Saturday, December 31, 2016

Its sound is my sound. I can't bear to part with it.

An Equal MusicAn Equal Music by Vikram Seth
My rating: 4 of 5 stars

When violinist Michael Holme's past lover reenters his life unexpectedly in Vikram Seth's An Equal Music, he suddenly finds himself dealing with both the struggles of quartet life and the unrest of his own broken heart. Julia, now a married mother, is not the woman she was before, and Michael cannot—despite how hard he tries—bring back the music of their past. Yet music permeates the entire novel. At the bass line of the story's main melody, which follows the adulterous duet between the two protagonists, the tensions within the quartet, and Michael's lonely solo life, is music.

Seth clearly knows what he is talking about, musically. The classical music speak throughout the novel is the best thing about it, and makes it a delight to read for music lovers. There are passages in the novel that nail how I feel about Beethoven's Piano Trio in C minor, Op.1 No.3, playing the second violin part, and even my own violin:

"I agree with whoever said it should more properly be called "the other violinist". Its role is different, not lesser: more interesting, because more versatile. Sometimes, like the viola, it is at the textural heart of the quartet; at others it sings with a lyricism equal to that of the first violin, but in a darker and more difficult register."
"I love it and it loves me. We have grown to know each other. How can a stranger hold and sound what has been in my hands so long? We have been together for twelve years. Its sound is my sound. I can't bear to part with it."
At the same time, there were times when I felt I was being lied to—Seth would foreshadow disaster in a concert, only to later reveal that the performance went wonderfully. Towards the end of the novel, as Michael grows sentimental, his narrative voice also becomes poetic and erudite in a way that does not seem to befit his character at all:
"A walk at the end of the world, the earthquake plate, alone; the mudflats of subsidence and flood, and the hermitage of the one who found the true cross. . . . If we had four hands, would Bach's mind have further branched? Let our thumbs be opposable at the opposite edge. Let our teeth be pulled, let us have baleen like whales, that our plankton love might grow, that we might ungnashing plash and play."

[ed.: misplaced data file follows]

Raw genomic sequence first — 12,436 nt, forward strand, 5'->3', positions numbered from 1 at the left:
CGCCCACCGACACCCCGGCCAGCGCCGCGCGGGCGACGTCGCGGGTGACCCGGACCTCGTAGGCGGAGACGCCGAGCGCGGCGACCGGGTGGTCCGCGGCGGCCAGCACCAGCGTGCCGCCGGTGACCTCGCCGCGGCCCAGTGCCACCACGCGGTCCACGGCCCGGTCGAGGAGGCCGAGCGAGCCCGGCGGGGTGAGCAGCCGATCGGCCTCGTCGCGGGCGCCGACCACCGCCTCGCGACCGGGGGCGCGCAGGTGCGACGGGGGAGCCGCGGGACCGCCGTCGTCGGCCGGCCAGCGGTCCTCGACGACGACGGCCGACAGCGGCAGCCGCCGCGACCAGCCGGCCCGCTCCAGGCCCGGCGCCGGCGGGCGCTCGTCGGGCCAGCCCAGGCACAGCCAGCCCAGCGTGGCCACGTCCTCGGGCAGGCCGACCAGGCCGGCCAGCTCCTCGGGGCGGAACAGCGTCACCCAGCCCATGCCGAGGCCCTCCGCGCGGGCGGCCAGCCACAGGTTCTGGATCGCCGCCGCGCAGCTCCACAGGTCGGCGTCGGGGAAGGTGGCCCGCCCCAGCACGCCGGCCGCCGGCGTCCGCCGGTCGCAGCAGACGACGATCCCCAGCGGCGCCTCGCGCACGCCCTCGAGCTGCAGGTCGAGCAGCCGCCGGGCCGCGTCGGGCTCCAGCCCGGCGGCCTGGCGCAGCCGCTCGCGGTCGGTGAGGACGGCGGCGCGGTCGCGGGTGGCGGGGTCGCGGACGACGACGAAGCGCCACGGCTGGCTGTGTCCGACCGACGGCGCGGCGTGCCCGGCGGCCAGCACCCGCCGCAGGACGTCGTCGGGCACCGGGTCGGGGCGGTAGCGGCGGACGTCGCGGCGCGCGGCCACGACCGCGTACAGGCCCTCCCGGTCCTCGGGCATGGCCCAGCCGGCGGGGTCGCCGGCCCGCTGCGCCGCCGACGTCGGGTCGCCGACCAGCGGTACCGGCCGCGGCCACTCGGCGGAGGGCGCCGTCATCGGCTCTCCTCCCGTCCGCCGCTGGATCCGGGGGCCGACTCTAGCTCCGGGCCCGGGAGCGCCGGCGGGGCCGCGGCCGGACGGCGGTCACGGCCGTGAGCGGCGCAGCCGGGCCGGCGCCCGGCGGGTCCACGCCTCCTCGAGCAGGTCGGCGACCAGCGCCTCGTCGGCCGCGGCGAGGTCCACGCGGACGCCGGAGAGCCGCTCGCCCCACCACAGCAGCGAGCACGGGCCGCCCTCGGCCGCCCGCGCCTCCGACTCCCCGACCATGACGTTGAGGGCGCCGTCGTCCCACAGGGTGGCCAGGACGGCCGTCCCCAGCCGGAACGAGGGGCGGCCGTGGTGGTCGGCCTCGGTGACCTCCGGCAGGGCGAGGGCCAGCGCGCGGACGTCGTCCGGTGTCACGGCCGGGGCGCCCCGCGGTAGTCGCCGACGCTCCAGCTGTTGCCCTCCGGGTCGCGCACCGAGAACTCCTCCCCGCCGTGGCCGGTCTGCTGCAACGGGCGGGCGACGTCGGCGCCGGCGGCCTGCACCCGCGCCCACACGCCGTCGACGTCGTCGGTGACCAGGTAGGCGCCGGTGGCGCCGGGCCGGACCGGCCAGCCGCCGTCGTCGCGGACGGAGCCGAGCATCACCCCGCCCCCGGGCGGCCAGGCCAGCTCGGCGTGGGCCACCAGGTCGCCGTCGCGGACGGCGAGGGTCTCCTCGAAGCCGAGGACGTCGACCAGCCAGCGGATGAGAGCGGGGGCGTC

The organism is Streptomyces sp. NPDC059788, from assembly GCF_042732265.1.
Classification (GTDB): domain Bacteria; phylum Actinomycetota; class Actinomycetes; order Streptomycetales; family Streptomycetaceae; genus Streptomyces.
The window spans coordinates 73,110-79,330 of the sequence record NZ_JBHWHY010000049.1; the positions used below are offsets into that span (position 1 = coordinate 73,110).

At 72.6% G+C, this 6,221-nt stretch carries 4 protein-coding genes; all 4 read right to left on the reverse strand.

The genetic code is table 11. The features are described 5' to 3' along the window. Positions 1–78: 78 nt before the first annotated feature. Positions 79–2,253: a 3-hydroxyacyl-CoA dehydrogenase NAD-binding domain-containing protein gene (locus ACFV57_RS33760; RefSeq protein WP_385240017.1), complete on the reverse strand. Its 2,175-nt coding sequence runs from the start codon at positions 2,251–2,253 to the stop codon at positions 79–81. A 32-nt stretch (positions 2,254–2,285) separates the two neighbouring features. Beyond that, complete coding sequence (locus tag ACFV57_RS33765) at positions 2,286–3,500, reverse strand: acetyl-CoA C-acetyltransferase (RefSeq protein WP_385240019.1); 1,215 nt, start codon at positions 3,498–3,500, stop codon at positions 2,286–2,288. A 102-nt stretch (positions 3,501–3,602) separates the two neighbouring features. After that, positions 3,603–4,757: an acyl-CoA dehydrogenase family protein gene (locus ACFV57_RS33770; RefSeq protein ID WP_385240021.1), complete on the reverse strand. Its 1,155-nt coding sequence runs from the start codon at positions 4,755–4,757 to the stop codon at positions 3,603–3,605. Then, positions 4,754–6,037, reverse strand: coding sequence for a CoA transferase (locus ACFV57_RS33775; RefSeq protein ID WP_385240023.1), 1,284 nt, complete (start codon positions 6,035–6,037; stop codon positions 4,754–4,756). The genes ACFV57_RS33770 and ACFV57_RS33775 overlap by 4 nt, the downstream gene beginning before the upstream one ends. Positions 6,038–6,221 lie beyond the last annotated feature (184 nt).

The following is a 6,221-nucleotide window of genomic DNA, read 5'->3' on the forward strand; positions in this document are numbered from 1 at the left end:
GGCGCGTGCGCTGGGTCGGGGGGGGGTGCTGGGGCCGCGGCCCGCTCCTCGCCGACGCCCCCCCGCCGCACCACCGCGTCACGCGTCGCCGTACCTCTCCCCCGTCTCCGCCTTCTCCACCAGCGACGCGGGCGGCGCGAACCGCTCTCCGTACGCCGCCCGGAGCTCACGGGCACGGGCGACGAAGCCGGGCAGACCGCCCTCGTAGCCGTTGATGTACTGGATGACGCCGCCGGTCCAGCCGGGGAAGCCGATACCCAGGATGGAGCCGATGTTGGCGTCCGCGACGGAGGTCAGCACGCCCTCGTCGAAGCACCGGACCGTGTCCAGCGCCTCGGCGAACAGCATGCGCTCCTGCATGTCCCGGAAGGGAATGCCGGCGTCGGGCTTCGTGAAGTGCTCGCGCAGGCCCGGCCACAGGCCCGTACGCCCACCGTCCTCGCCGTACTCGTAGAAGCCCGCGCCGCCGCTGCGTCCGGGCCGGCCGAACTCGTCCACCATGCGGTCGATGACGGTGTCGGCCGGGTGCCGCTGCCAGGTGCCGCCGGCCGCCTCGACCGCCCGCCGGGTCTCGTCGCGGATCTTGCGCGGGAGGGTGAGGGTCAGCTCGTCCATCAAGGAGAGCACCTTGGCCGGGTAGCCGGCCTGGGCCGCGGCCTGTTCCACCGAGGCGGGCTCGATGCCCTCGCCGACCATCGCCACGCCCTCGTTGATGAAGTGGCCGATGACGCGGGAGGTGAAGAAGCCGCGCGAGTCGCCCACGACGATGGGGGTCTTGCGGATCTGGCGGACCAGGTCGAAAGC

This shift in tone, combined with Seth's use of an apostrophe ("the little dog ... knows that what is, is, and, O harder knowledge, that what is not is not"), points towards what Seth wants us to realize: Michael is an unreliable narrator. Indeed, moments in the book make us detest him. "You're a bully, Michael," Julia tells him when he insists that they play in the church. His imperative tone ("make that a promise") and relentless pursuit of her don't help us empathize with him.

But ultimately, his love of music and his love for his violin are what matters. That is the love that, unlike his relationship with Julia, is at the heart of the novel.

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Wednesday, December 28, 2016

Carrie Fisher (1956-2016)

I grew up watching Star Wars—on the clunky TV at home, on Dad's laptop, in the campus library using giant LaserDiscs. We moved once, traded our stout little television set for a sleeker one, and continued watching Star Wars. In 2005, I had my first galactic experience in a cinema when watching Revenge of the Sith. I started watching the films way back in primary school; now at university, I'm friends with a group of people who love the galaxy just as much as I do.

Star Wars has always been an important part of my life, and at the heart of it for me is Princess Leia. Bold, brave, and badass—she saved lives, fought for what she believed in, and sustained a calm wisdom throughout the rebellion. What would have happened to Luke and Han if she hadn't befriended the Ewoks? Where would Han have ended up if she didn't unfreeze him? I always felt a special connection with her (as a girl, as a twin) and know that this connection will live on.

Carrie Fisher herself brought the badassery she took to the big screen to real life. Her character fought to restore galaxy to the empire; Carrie fought to battle the stigmas against mental illness and addiction. She created hope in places of darkness. As she would have wanted us to say, she went in the most eccentric and poetic fashion—"drowned in moonlight, strangled by her own bra." Rest in Peace, Carrie Fisher—your legacy, both on-screen and off, will live on in galaxies near and far. 

Monday, December 19, 2016

Rebellions Are Built On Hope

Around this time last year, I watched The Force Awakens. It is fitting, then, that the first film I watched upon returning to Hong Kong was Rogue One.

The prequel to A New Hope, the film tells the story of how the Rebel Alliance procured the death star plans (and hence knew they had to blow up the reactor). Action-packed, suspenseful, and right in the heart of the galaxy, Rogue One thoroughly achieves what it sets out to do—although its aim, as I'll later explain, can be considered problematic.